Joannah and Brian Lawson on their Vision for Child Nutrition

Apr 11, 2017
Author: 
Carolyn Morris

Joannah and Brian Lawson are determined to improve childhood nutrition, and to curb an alarming increase in chronic disease. The philanthropists behind the Joannah and Brian Lawson Centre for Child Nutrition spoke with Faculty of Medicine writer Carolyn Morris about what drives them to invest in this cause.

Philanthropists Joannah and Brian LawsonPhoto by Jacklyn Atlas

Why is improving childhood nutrition so important for you?

Joannah: If you start changing things in childhood, you have the greatest opportunity to have a bigger impact on a person’s life, by starting to shift eating habits early on. And you have more years to make a difference in that person’s life — it’s going further upstream to get to the root of the problem. And even further upstream is prenatal care for mothers who are expecting. The greatest impact on life-long health is what happens pre-birth, with the developing fetus, and in the early years of life.

Brian: There’s another significant benefit to that — and that’s the parents. Parents often try to eat healthier when kids come along. So in a way, it’s like an inflection point. By focusing on childhood, you end up reaching the parents as well.

What do you see as some of the biggest challenges we face in childhood nutrition?

Joannah: The lack of nutrients in food we give children. Even children who are overweight are nutrient deficient, in most cases. And research shows childhood obesity rates are the highest they’ve ever been. Life expectancy for these children is expected to be shorter than their parents.

Brian: Another challenge is knowledge. There is so much becoming known through research and experience. But at the same time, it’s incredibly challenging to make sense of it because there’s so much noise. Given better information, people will make better decisions.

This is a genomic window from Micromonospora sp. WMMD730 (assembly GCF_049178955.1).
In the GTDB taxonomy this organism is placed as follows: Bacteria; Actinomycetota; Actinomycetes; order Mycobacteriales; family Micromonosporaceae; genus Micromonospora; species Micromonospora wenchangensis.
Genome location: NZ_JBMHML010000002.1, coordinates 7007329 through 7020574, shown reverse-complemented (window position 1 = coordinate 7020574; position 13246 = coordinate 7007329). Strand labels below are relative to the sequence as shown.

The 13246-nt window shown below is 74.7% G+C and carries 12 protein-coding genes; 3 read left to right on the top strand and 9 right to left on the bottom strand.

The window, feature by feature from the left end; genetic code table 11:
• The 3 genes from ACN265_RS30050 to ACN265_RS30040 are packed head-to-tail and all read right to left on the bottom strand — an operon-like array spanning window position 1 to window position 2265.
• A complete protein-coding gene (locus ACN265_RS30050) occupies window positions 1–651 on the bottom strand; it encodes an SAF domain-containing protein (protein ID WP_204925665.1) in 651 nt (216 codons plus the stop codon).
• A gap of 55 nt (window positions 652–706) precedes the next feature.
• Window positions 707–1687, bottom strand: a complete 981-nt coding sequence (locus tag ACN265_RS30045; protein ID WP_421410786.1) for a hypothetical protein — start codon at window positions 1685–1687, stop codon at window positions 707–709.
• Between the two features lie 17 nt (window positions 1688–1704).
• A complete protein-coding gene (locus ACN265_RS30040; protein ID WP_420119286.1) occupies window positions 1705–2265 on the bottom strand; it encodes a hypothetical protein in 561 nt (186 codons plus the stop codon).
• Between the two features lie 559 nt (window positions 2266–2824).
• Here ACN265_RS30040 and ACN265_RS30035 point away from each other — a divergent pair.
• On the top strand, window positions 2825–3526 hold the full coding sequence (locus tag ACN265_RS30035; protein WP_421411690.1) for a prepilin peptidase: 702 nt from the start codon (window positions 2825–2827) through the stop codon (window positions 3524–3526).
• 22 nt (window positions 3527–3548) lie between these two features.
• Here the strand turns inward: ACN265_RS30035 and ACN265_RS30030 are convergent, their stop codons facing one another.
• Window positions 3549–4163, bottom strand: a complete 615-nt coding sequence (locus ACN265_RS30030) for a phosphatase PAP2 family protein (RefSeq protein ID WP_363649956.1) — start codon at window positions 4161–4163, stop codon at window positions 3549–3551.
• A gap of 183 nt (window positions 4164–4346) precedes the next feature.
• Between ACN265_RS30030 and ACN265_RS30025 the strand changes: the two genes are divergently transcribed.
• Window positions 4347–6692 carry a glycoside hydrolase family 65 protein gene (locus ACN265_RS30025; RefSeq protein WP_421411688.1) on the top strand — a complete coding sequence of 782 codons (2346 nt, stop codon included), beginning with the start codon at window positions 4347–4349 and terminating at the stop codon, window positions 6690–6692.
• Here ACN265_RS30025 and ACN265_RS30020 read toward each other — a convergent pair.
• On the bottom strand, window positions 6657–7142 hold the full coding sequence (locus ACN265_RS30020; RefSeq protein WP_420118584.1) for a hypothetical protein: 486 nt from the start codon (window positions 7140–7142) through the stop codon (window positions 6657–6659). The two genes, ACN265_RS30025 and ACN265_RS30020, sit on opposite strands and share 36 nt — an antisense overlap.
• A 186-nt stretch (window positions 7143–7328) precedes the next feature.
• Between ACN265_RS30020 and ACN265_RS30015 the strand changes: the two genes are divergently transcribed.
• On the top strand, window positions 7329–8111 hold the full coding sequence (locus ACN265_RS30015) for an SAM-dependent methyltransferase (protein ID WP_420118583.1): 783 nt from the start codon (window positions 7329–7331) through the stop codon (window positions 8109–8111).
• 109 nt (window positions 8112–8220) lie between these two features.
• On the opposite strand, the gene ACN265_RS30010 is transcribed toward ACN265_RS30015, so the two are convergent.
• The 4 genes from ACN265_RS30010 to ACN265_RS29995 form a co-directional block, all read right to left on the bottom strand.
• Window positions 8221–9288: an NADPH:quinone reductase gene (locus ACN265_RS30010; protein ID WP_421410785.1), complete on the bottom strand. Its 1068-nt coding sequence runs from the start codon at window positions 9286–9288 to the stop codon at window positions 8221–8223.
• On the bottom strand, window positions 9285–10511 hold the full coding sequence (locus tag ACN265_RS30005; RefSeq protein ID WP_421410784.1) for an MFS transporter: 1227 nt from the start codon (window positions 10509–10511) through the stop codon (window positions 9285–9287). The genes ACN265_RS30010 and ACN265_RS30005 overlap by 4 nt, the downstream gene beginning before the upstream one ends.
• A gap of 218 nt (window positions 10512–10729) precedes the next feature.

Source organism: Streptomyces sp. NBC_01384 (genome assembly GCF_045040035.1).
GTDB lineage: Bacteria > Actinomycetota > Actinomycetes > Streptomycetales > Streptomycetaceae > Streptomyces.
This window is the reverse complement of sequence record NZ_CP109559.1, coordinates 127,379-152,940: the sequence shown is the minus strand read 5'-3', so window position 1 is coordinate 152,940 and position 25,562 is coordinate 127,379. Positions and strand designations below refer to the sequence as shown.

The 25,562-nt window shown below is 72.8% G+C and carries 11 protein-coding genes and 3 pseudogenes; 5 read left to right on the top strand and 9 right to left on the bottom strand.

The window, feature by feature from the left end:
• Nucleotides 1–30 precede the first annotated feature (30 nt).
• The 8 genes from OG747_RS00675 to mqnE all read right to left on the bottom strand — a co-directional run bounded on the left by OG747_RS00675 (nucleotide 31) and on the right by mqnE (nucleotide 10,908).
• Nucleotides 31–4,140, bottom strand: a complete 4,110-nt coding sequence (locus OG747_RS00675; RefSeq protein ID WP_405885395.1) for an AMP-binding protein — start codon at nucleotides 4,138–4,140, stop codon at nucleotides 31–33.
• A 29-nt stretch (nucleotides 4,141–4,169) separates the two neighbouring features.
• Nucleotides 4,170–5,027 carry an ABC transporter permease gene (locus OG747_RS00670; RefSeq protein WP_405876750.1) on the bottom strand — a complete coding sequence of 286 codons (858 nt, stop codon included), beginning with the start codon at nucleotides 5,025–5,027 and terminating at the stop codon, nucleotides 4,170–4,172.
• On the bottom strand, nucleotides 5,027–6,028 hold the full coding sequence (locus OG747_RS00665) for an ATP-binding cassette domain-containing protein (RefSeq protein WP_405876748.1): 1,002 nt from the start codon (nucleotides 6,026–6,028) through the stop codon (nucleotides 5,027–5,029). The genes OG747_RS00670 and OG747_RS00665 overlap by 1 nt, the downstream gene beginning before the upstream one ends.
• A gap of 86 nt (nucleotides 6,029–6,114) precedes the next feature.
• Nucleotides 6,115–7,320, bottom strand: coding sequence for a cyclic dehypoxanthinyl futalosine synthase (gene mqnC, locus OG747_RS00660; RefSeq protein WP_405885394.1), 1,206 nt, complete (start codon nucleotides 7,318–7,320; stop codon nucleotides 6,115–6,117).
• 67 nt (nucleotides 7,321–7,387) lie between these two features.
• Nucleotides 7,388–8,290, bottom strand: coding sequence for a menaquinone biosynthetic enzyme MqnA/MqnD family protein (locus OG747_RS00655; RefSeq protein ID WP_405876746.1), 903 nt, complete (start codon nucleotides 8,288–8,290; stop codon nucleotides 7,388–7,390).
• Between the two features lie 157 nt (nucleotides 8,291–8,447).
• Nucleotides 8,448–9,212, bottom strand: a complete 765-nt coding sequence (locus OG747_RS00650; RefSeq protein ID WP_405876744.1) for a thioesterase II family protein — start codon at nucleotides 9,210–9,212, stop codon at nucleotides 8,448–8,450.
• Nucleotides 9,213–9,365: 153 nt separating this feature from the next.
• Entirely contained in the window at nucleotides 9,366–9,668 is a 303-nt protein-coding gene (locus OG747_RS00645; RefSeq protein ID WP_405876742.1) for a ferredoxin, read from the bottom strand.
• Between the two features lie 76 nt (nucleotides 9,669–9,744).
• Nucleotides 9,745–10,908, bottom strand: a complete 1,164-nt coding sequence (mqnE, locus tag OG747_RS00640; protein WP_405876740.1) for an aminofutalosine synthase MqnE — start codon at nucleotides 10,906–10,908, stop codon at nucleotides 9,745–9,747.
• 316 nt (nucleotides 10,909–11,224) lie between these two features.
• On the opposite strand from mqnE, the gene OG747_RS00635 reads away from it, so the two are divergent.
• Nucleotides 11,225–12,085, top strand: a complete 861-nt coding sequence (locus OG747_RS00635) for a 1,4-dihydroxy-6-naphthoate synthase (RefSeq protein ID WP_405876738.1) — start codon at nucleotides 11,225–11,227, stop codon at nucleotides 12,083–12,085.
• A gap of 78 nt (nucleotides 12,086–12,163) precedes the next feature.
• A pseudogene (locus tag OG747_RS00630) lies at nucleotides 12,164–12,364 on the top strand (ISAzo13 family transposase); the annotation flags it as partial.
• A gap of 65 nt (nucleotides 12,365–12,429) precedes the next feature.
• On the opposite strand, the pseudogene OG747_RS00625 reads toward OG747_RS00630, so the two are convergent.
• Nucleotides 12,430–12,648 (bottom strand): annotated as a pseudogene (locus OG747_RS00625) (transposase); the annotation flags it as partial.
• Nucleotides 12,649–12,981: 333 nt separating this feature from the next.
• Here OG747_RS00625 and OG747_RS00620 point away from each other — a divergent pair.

Joannah: There are financial reasons as well, with the unsustainability of the health-care system when faced with high levels of chronic disease. It would be a shame to undermine public health care because we can no longer afford it, with so many people having expensive health-care requirements. If you prevent chronic disease, you reduce suffering, improve quality of life and improve economic outcomes. It’s a win-win-win.

What are we up against when trying to change how we feed our families?

Joannah: It’s not easy. There’s been a disruption, with many of our food traditions no longer being passed down, and processed food replacing home cooking. Industry benefits from lower-cost ingredients that help margins, so there’s an inherent conflict in getting the best nutrients into our food supply — that’s not necessarily part of the food industry’s mandate.

Brian: And there’s a vicious cycle with fast food, processed food, where we’re making it easier for people to access poor food. This then reinforces some of our changes in lifestyle. It’s kind of ironic that parents these days spend so much time bringing kids to activities here and there. And as a consequence, they’re doing a drive-through, and feeding the kids chicken fingers and French fries. They’re doing all this running around to keep their kids healthy and active, but they’re not getting the nutritional foundation they need.